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I Forge Iron

Brandon Ade

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About Brandon Ade

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    Cedar Park, Texas

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  1. The hard firebrick you have in your photo is fine for the interior and it will take longer for the forge to heat up as the bricks absorb heat, but when hot they hold heat very well and will radiate that heat back into the piece. It will also stay warm much longer after turning off the forge so if you come back in say 30 minutes it will still be hot and you can get back up to temperature faster. You will need to wrap the exterior of the bricks with insulating blanket, otherwise the bricks will radiate heat away from the forge and it will be much less efficient. Also the bricks will be ver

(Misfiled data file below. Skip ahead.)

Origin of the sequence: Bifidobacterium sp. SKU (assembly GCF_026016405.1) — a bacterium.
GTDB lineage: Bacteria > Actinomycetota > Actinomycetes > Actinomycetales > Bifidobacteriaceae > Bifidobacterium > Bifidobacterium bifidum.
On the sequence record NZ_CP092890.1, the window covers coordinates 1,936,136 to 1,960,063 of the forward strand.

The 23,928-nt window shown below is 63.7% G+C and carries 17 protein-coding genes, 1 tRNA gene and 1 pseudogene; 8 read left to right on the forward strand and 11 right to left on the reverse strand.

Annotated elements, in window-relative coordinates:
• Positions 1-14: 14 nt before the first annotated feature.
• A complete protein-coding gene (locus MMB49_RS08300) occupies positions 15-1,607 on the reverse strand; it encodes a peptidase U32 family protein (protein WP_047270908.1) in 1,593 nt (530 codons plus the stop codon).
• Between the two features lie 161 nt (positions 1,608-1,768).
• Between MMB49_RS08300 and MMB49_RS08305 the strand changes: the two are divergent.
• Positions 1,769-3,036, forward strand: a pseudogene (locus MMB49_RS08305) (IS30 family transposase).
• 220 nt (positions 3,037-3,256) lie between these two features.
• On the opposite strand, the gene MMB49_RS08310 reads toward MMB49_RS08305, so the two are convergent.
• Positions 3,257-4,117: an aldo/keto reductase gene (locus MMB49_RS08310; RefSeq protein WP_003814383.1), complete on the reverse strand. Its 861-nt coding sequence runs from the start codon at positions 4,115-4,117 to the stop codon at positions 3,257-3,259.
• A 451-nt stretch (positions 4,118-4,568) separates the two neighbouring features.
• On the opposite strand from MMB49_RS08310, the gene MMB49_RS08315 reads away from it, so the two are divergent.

2. OP, FWIW I brushed on ITC-100 to my ribbon burner face without issue. Just keep the holes clear, use a toothpick or q-tip to clean them out quickly after brushing.
  3. Did you ever bring this up to temp? I'm curious how hot the exterior of your casting gets and what curing process you went through? Have you experienced any significant cracking in the casting? P.s. I like your layout and build approach.
  4. What is the distance from your burner face to your floor? You should pack the sides of the burner with insulation to reduce heat travelling up the burner.